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For ranchers, trigger dates and stocking rates are drought mitigation cornerstones

By Cindy Tusler

UNL Extension Educator

Two big questions weigh on ranchers’ minds every year, but especially during droughts: When is the moisture going to come, and how much?

Drought response planning is standard operating procedure for ranchers in the Panhandle, where drought is a normal part of the climate. But it’s more important than ever in 2013. As the area enters its second year of below average moisture, having and using a written drought management plan to mitigate the impact on grazing lands is key for 2013 and also for long-term forage production.

While most droughts are relatively short-term events, how a rancher responds can influence their long-term impact on the ranch and its forage resource.

Many ranchers started the year with pastures that are already depleted. The severe drought during the 2012 growing season caused plants to enter the fall in low vigor. And many areas are very low in soil moisture.

These events have combined to leave key forage plants in many pastures unable to produce typical amounts of forage in 2013. Even if rainfall is near average between now and June, when the Panhandle typically receives 25 percent to 30 percent of the annual moisture, initial stocking rates going into the 2013 growing season should be reduced by about 20 percent to 25 percent from typical rates.

According to the long-term forecast on the Drought Monitor website (droughtmonitor.unl.edu), the probability is low of receiving precipitation amounts in 2013 near the long-term averages.

It will be important to monitor the amount of moisture received on the ranch and make additional stocking decisions. To help decide whether additional stocking rates should be reduced further, many use a critical date or a “trigger date.” If moisture has not reached a certain level by each trigger date, this triggers a stepwise reduction in stocking rates by a certain amount.

Trigger dates are developed based on a ranch’s soils and mix of plant species. The dates vary depending on key forage types, such as cool-season or warm-season dominated pastures, soils type, and other factors. Knowledge of these key times, coupled with on-ranch precipitation records, can help ranchers make stocking decisions early to avoid overgrazing.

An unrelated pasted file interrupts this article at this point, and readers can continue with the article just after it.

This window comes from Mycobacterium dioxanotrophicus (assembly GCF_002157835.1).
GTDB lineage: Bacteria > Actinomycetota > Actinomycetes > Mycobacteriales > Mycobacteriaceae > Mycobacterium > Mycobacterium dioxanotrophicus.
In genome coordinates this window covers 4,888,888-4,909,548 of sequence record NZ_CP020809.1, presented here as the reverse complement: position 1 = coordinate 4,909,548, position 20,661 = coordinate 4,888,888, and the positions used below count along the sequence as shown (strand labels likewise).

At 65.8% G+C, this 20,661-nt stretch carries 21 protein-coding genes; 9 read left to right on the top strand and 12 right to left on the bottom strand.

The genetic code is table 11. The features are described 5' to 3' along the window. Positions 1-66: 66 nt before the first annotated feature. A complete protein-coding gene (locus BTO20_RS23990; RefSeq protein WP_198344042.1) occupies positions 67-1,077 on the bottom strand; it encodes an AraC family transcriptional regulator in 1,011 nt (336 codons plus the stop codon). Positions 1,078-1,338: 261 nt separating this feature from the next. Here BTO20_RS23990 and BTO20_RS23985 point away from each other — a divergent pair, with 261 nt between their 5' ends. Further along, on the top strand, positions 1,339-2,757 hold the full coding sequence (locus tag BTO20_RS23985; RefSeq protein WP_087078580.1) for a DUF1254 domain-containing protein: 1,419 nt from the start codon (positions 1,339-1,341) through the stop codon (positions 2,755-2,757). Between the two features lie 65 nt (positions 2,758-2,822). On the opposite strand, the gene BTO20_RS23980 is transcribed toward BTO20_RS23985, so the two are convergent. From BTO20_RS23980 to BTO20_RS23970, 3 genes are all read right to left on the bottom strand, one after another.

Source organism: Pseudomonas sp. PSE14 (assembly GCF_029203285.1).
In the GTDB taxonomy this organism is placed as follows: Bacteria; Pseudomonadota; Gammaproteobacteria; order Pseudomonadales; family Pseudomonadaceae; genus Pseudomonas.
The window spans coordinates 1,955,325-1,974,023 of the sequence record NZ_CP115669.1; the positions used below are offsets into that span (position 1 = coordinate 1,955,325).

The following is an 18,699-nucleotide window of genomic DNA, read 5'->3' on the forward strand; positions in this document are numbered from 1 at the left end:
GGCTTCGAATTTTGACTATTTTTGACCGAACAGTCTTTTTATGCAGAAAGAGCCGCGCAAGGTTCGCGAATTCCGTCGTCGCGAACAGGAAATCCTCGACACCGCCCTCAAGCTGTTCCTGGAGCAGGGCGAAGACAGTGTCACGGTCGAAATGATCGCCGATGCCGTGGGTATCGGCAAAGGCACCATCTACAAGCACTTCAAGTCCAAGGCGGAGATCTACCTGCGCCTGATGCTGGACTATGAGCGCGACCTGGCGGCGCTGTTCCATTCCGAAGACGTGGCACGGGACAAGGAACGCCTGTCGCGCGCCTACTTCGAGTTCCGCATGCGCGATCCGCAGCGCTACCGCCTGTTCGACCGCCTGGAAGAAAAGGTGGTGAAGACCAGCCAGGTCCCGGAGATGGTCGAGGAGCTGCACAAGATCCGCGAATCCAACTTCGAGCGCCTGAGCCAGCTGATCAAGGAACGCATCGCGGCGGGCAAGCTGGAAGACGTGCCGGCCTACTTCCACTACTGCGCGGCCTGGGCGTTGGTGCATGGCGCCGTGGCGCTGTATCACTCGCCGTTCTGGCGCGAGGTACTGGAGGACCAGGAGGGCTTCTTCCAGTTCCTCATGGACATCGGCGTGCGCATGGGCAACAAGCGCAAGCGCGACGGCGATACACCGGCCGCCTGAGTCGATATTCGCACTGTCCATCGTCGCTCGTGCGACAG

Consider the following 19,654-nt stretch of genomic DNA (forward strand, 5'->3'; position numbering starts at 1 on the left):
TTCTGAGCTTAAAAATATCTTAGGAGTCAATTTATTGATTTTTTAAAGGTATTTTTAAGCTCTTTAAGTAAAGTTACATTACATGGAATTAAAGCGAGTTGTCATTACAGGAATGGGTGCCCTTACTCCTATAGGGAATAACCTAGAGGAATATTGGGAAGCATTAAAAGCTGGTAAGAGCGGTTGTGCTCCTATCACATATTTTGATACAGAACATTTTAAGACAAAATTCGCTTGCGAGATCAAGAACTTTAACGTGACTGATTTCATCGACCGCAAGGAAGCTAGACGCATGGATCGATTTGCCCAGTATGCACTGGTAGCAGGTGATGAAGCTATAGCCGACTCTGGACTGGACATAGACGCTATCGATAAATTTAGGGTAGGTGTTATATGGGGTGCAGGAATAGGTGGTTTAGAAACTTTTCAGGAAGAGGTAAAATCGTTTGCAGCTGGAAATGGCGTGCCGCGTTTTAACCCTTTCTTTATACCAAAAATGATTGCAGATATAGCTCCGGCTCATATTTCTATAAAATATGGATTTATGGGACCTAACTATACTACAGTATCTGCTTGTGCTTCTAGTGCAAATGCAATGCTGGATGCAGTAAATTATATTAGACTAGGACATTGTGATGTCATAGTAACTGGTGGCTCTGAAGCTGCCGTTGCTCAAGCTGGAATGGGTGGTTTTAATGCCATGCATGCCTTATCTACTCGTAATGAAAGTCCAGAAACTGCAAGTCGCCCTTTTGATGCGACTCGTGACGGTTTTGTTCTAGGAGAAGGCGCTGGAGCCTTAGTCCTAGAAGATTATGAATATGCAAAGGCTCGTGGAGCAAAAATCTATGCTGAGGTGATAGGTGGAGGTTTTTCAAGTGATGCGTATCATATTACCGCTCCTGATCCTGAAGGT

In the Nebraska Sandhills, where warm-season grasses dominate, precipitation during May, June and July correlate best with seasonal forage production.

In mixed-grass environments, which are cool-season dominate plant communities and more common to other parts of the Nebraska Panhandle, research shows that April, May and June precipitation is the best predictor of current year production.

There is not a single plan that works for every operation, but steps can be taken to significantly reduce farm and ranch vulnerability to drought. Try to avoid rigid plans that require moving animals from one pasture to another on given dates.

Other environmental factors certainly will influence grass growth and use at any point in time. Base decisions to move stock on how when the grasses are used and how much green leaf material remains, not on a predetermined date.

A main focus of all grazing management will be to not graze the same pasture at the same time of year, year after year.

Some key trigger dates for western Nebraska for cool and warm season dominated pastures are as follows:

Look at the previous year’s growing conditions and reduce stocking demands prior to spring green up. Following the extreme drought of 2012, much of the Panhandle went into the winter with very little residual forage and very low soil moisture. Given this did not set pastures up well for the 2013 growing year, stocking demands for 2013 should already be down by about 15-20 percent.

April 1. If precipitation is less than about 65 percent of the long-term average for the October through April period, ranchers should consider an additional 10-15 percent reduction in stocking demands for 2013 grazing season.

Mid April to May 1. Usually by this time, moisture and temperature prediction models are fairly accurate at indicating the type of weather expected for the next one to two months. If the models call for above-average temperatures and near average rainfall, additional livestock reductions should be considered or use of alternative forage resources need to be set in place.

Late May to June 1. If moisture for March through May was around 50 to 75 percent of the long-term average for that window, further reductions should be considered and could be in the range of an additional 10 to 30 percent.

Mid to late June. By this time in cool season pastures, about 75 to 90 percent of all plant growth for the current year has occurred; very little forage accumulation will happen after this date. Rainfall after this date is important for soil moisture status and to set up the pastures for the 2014 growing season, but will not grow 2013 grass. In warm season pastures (Sandhills) about 50 percent of the current year’s production has occurred by the middle of June.

Some useful online resources that will help ranchers set trigger dates and make stocking decisions:

Skillful Grazing Management on Semiarid Rangelands: This publication describes grazing forages reproduction, the growth patterns of plant parts, and managing grazing and drought conditions. Online at http://www.ianrpubs.unl.edu/sendIt/ec162.pdf

Nebraska Drought Resources are available at http://droughtresources.unl.edu.

Date: 4/22/2013



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